Guest More than 1 year ago
I really enjoyed this book -- it was both engaging and witty 'at times laugh out loud funny' while at the same time poignant and touching. The points about grief and the fear of moving on resonated true, and the family dynamics were hilarious.
Guest More than 1 year ago
Being someone who was widowed at age 30, you tend to be careful about books on the subject but this book was AWESOME . . . it was funny, heartfelt and engaging. I may be biased but I LOVED the subject matter and the subjects. I immediately went out and got all of Topper's books after reading this one.
Guest More than 1 year ago
i really have liked all of jonathan tropper's book so I picked this one up as soon as i could. it was a slow start but by the middle of the book i was very into it and couldn't put it down. alternatively funny and sad, by the end i was in tears. definitely recommend it.
Guest More than 1 year ago
I started reading this book while sitting on the floor of my neighborhood barnesandnobles. I reached page 90, and had to go on with my day so I bought the book without any hesitation. I've read one other Tropper book, but this one clearly stands out as the best. It was completely engaging. The characters were very true to life, the family dynamic was also true to life and incredibly funny. This book has a little bit of everything....humor, sadness, an anthropological view of the suburbs. One aspect of the story seemed a little far fetched to me, but I didn't even mind because I thoroughly enjoyed the story and the writing. There were a variety of points where I was awed by Tropper's use of language.
harstan More than 1 year ago
Twenty-nine years old Doug Parker cannot believe how fast life can change when his spouse Hailey dies in a plane crash. However, his grief is so great he struggles to leave their home and he writes about it in his magazine column so that many feel for him as a young widower raising a teenage stepson, Russ with big issues since his mom died. He wants to hide in his grief cocoon, but instead he becomes a media darling as everyone wants Doug on their show.------------- However, his woes turn uglier when his pregnant twin sister Claire leaves her husband and moves in with Doug and Russ. Her plan is to force her brother to move on with his life. Local females sympathize with Doug while a few want to be the one who take him out of his depression starting with the wife of his best friend, the strippers he meets, and the guidance counselor who worries about both males residing in the Parker home.------------ This is a well written character study of a young man grieving the unexpected death of his wife after just a couple years together. Doug is an interesting protagonist as he deals with issues ranging from guilt to loneliness to failing Russ, who has his own problems. The outside world wants in to his fishbowl adding more troubles to a troubled soul. Jonathan Tropper provides a strong tale that looks at the grief process from the differing perspective of a man under thirty unable to cope.------ Harriet Klausner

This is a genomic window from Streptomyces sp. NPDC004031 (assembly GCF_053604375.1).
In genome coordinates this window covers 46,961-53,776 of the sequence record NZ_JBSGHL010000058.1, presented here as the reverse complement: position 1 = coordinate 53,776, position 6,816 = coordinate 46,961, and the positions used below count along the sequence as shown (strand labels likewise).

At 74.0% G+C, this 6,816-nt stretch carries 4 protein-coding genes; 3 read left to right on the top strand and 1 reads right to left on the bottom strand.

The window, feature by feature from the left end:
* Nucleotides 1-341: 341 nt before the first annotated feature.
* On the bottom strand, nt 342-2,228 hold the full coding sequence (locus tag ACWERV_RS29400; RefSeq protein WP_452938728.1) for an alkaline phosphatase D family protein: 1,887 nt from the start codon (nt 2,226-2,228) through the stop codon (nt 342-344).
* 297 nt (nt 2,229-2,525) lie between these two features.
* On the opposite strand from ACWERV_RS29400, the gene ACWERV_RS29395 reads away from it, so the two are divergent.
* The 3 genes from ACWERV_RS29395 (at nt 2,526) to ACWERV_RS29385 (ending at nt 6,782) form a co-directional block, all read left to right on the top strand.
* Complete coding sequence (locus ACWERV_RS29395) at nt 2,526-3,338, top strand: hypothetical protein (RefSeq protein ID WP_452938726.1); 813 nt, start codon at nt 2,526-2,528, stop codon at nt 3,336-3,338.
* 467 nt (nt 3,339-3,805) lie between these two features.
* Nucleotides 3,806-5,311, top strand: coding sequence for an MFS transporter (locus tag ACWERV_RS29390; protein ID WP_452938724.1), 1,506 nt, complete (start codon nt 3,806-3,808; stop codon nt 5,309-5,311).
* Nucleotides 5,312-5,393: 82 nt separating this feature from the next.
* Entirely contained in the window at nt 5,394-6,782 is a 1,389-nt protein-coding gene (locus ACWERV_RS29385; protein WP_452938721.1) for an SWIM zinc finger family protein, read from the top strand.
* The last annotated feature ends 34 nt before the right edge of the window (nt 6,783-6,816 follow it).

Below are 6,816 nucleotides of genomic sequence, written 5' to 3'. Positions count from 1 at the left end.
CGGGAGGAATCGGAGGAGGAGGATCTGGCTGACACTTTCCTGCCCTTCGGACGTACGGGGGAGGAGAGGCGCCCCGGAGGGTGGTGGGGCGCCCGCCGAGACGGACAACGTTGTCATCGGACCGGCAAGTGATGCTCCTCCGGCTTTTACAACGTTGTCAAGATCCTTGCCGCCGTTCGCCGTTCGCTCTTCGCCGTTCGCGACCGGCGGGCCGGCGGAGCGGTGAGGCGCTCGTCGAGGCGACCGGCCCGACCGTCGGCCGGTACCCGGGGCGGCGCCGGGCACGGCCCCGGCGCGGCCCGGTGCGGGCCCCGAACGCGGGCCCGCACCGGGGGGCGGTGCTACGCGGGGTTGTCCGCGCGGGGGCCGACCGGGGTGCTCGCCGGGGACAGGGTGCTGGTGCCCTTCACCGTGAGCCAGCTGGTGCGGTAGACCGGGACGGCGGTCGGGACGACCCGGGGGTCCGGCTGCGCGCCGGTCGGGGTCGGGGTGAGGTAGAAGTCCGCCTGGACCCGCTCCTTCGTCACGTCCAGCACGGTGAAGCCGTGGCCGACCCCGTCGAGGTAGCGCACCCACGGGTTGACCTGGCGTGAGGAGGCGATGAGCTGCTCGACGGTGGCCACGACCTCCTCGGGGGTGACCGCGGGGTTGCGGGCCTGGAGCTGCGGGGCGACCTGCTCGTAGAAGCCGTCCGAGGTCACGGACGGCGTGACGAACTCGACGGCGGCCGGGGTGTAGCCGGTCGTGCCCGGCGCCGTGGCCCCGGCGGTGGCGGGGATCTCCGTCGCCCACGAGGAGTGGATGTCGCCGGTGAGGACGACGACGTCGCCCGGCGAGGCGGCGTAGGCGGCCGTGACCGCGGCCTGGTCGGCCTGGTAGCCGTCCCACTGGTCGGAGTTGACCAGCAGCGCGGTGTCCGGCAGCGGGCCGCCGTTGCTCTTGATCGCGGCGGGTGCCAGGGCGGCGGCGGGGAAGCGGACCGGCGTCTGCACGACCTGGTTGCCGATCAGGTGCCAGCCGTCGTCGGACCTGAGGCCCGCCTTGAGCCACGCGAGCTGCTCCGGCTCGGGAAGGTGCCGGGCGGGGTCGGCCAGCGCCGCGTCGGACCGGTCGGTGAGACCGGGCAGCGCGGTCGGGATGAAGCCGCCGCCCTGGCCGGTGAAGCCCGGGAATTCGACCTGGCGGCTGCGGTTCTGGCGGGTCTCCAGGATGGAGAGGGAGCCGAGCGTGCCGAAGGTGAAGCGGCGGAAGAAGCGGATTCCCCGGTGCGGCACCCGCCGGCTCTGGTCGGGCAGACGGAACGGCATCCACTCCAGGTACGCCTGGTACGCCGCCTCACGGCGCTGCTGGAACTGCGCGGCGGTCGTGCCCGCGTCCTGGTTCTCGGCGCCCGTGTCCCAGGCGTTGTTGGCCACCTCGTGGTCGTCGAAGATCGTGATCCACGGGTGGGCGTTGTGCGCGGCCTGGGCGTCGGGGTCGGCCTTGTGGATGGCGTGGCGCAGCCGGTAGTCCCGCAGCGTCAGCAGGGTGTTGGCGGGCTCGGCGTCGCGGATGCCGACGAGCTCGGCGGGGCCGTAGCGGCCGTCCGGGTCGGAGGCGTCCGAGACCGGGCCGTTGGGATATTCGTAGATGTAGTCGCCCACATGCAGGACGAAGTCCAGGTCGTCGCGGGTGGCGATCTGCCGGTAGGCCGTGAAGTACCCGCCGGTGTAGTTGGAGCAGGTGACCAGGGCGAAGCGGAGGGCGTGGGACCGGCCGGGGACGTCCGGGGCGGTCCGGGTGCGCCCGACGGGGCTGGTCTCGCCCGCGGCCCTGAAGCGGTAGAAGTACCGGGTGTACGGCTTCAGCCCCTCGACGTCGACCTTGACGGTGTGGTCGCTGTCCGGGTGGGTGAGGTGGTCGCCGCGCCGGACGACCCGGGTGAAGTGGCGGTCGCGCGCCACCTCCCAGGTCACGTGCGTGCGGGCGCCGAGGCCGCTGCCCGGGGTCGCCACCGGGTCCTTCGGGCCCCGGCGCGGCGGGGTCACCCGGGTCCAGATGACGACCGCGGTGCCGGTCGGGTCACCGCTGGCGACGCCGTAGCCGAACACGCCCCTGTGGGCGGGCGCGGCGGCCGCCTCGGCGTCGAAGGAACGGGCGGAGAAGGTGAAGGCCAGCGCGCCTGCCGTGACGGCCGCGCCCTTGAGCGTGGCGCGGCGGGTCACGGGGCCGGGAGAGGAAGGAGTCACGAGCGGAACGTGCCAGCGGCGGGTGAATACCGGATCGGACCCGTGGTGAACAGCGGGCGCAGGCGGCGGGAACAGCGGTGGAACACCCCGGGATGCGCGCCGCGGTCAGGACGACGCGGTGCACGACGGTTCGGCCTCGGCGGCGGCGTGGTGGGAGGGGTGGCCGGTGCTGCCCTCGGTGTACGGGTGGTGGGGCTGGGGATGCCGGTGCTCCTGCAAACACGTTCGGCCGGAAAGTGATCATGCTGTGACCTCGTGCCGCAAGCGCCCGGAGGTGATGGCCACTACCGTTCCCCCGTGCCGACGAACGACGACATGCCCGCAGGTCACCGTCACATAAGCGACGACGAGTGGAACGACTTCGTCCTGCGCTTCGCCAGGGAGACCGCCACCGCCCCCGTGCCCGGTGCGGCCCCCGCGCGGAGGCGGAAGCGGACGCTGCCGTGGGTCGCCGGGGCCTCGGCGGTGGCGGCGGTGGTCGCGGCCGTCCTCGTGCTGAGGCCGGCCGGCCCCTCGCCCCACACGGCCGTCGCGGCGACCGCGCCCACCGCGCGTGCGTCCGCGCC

Anonymous More than 1 year ago
This book was so arresting" It showcases the full range of human emotion-- and then the author introduces hilarity!Grief through the male perspective,Doug is the person who lives inside all of us; aware, but human. Vulnerable, courageous, and repeatedly flawed. I hope there is a sequel.
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mary25 More than 1 year ago
I don't usually read books by male authors because I have a hard time relating, but I a laughed and cried all the way through this book.
Anonymous More than 1 year ago
I have read most of J. Tropper's books. He is a great writer! When you buy one of his books you know that it will be an enjoyable read.
Anonymous More than 1 year ago
I have read all os the Jonathan Tropper books available and really enjoy his stories, his characters and his sense of humor. Of all of the books, this was my least favorite. It took me a long time to like this character at all. I also caught myself drifting off as the narrator rambled on and on. Otherwise, it was alright. The basic story was good.
Anonymous More than 1 year ago
Anonymous More than 1 year ago
Jonathan Tropper has done it once again! Well written, great characters, sharp dialogue and parts that made me burst out laughing. Plan B is next on my list!
aimlyss More than 1 year ago
Enjoyed this book, my second by this author. I like Jonathan Tropper's writing style and his ability to really bring the characters' feelings to life. This book deals with the pain of loss, moving on, dysfunctional families, just a lot of 'real' stuff. I'll definitely be looking for more of Mr. Tropper's books.
bookaddict--Andover More than 1 year ago
Another hit WAY out of the park! I have read 3 of his books and have not been disappointed in any of them. A HILARIOUS yet heartbraking story of the struggle between keeping a lost loved one's memory alive while not destroying your life in the process. His characters are so vivid they virtually jump from the pages and act out their craziness in your living room. He is an amazing author and I guarantee you won't be disappointed!
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Another great one!!